Hi there and welcome to the Bento Society. I’m Yancey Strickler.
A quick note: this will be the last message sent through this Substack account. Next week we’ll resume our conversation with a new channel and iteration of the Bento Society. Stay tuned!
What can change in a year?
The smart answer is to say not that much. Bill Gates famously said most people overestimate what they can do in a year and underestimate what they can do in ten years. That feels right. The journey from age 34 to 35 feels so slight it hardly feels worth counting, yet we leave our thirties a different person than we enter them.
But when you get into meaningful time in the Greek sense of the phrase, this changes. When things are important time slows down, becomes more expansive. Kids are a great example. When you have kids time changes. Ours is turning five soon, and each and every morning I can look at his face and see how he matured from just a single night’s rest. With kids, each moment is a universe.
And then there are years like last one. The world was remade into something our old selves would barely recognize in less than a year. Maybe last year was an aberration or maybe it’s our new normal. In the masterful sci-fi book Hyperion, the period before humanity became networked is referred to as “slowtime.” That phrase feels increasingly accurate to describe the world we have left behind.
In our last gathering of 2020 we made Yearly Bentos for 2021. To prepare for that presentation, I ended up doing the Yearly Bento exercise twice. The first time my bento was simple: grow the Bento Society. Most things added up to that.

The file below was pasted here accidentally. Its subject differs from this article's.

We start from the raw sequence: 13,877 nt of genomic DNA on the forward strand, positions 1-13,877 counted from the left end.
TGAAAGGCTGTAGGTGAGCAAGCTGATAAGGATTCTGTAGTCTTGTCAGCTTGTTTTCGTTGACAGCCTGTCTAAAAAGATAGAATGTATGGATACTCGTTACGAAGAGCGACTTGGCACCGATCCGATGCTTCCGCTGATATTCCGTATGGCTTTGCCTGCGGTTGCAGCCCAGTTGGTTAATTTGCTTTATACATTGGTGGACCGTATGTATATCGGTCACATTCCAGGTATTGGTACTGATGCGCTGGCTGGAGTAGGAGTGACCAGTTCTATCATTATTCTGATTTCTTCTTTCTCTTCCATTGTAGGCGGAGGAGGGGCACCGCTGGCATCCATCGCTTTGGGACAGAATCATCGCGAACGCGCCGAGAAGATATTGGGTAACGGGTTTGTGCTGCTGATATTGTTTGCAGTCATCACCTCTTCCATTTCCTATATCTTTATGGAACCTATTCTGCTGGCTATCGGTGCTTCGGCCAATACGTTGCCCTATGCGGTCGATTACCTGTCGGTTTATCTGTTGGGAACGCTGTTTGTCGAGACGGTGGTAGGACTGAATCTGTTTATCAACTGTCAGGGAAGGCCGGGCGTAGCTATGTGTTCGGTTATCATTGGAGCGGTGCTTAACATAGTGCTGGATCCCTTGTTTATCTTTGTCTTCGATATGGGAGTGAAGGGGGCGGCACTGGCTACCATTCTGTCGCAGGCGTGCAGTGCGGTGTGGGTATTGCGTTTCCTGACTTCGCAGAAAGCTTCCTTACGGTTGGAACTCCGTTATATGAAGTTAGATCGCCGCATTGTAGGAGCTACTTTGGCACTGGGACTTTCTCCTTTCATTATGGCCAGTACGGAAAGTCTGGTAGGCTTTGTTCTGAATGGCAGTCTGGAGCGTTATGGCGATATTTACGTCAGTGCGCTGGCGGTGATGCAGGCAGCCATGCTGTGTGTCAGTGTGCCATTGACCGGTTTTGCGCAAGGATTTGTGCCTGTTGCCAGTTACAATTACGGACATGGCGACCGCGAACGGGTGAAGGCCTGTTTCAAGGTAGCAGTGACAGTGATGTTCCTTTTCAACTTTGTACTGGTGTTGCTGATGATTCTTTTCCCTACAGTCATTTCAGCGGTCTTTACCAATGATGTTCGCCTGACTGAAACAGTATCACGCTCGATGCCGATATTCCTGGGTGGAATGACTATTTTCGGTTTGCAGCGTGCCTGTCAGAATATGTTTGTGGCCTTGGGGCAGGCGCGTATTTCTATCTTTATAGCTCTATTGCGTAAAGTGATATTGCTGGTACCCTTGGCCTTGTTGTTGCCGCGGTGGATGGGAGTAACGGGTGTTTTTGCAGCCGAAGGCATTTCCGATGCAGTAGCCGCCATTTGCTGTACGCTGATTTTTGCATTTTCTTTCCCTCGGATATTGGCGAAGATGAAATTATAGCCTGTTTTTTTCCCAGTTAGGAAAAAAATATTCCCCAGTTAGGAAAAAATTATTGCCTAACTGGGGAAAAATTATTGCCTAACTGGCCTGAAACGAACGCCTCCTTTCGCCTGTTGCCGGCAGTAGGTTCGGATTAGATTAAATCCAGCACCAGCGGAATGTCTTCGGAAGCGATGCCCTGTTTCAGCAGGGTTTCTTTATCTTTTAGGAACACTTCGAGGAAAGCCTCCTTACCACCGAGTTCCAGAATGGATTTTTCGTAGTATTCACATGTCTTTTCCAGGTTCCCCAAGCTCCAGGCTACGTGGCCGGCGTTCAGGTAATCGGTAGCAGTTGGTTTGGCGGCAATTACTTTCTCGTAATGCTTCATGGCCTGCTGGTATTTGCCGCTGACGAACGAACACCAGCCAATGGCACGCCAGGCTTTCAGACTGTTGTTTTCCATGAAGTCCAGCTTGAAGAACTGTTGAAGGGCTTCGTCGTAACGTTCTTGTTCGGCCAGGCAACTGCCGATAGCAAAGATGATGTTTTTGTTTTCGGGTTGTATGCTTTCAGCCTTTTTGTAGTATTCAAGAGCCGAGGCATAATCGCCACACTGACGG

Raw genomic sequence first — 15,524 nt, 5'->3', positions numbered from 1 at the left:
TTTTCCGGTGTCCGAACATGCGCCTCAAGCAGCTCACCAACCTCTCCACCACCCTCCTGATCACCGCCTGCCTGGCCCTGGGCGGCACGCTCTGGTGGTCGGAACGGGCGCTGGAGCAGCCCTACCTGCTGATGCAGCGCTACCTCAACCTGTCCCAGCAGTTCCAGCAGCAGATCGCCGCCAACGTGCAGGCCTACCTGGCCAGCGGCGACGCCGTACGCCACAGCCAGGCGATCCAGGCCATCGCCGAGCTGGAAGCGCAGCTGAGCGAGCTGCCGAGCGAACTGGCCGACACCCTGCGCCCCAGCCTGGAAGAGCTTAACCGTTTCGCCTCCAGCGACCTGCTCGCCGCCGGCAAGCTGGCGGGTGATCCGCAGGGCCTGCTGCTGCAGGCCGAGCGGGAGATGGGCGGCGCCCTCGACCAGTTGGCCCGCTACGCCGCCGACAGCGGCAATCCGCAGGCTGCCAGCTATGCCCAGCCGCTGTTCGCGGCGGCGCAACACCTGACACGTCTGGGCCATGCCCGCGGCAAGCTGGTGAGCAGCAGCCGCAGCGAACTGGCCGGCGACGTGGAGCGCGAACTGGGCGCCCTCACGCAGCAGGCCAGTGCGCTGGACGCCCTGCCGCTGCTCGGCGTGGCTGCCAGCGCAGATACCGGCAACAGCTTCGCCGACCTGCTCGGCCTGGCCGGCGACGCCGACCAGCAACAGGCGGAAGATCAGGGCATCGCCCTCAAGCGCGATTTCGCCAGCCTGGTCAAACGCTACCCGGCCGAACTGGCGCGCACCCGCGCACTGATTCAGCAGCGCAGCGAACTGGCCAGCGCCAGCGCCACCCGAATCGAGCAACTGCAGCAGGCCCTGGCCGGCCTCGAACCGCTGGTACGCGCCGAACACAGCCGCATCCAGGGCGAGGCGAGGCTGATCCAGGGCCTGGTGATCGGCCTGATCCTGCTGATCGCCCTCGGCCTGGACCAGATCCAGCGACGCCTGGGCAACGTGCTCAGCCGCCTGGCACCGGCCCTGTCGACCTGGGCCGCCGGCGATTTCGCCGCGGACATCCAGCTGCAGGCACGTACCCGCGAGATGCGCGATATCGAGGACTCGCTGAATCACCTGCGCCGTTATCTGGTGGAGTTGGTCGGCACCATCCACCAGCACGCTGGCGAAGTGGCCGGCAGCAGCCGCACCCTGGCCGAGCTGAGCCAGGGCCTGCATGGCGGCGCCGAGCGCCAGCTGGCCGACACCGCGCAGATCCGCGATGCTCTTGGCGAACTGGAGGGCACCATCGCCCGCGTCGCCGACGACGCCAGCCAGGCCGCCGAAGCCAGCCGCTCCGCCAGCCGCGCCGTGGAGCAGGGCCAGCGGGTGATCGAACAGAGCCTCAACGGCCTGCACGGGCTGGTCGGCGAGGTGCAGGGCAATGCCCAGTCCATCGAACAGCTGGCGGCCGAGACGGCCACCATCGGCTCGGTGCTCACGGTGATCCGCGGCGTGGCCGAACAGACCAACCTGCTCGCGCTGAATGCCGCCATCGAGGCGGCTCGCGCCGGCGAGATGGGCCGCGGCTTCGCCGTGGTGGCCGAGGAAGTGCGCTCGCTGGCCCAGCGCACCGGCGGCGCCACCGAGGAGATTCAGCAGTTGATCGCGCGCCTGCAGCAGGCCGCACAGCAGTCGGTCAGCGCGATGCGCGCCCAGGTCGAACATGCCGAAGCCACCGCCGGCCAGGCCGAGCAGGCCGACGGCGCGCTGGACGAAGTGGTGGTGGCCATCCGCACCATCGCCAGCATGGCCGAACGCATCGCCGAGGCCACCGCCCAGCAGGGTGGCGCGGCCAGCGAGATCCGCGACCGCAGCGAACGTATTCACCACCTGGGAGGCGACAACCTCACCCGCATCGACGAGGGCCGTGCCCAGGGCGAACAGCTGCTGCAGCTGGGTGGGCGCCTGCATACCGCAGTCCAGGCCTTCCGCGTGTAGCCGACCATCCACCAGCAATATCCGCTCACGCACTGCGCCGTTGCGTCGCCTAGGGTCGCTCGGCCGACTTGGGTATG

While leading the Yearly Bento session I did this a second time. That time my bento changed. After reflecting on what happened last year, it became clear that 2020’s most meaningful moments and best outcomes were a result of a real connection I’d experienced with another person. Then I realized: if I made that my focus in 2021, my other goals — like growing the Bento Society — could naturally result.
This bento still reflects the same overarching goal as the first one. The Bento Society is still my focus. But this tells me not just my goal, but how to achieve it in a way that’s most coherent with who I am. It tells me what to pursue and how to best succeed in fulfilling it.
Take out your 2021 bento and look at it again. It tells you your priorities. Does it say anything about how to achieve them? Does it tell you what mindset will best serve you? What kind of people you need around you? As the new year begins, ask yourself not just what you want, but how you’re meant to be.
What will happen to the Bento Society in 2021?
In 2020 the Bento Society grew from an email list of 0 to 2,000. It hosted more than 100 events for thousands of people. It launched experiments like Bento Groups and the Weekly Bento that became rituals for strangers around the world. And through essays, experiments, and research, it pushed at the boundaries of how we define value and self-interest.
In 2021 this work will continue and grow. The Bento Society will soon launch a paid membership model. New versions of the Bento Groups experience will launch in the coming weeks. The Bento Society will put out several new publications diving into the worlds of data, new concepts of self, and practical applications of the bento this year. And we’ll financially and materially support organizations that are in pursuit of missions like ours.
This mission will kick off in a new way next week. Thanks for being part of the journey until now. I’m excited to soon share what comes next.
The Weekly Bento
But first! The Weekly Bento returns this Sunday, hosted by Bento Society member Anne Muhlethaler. Anne is a skilled teacher and wise human in Geneva, Switzerland. Join her and the Bento community by RSVPing here:
Peace and love my friends,
The Bento Society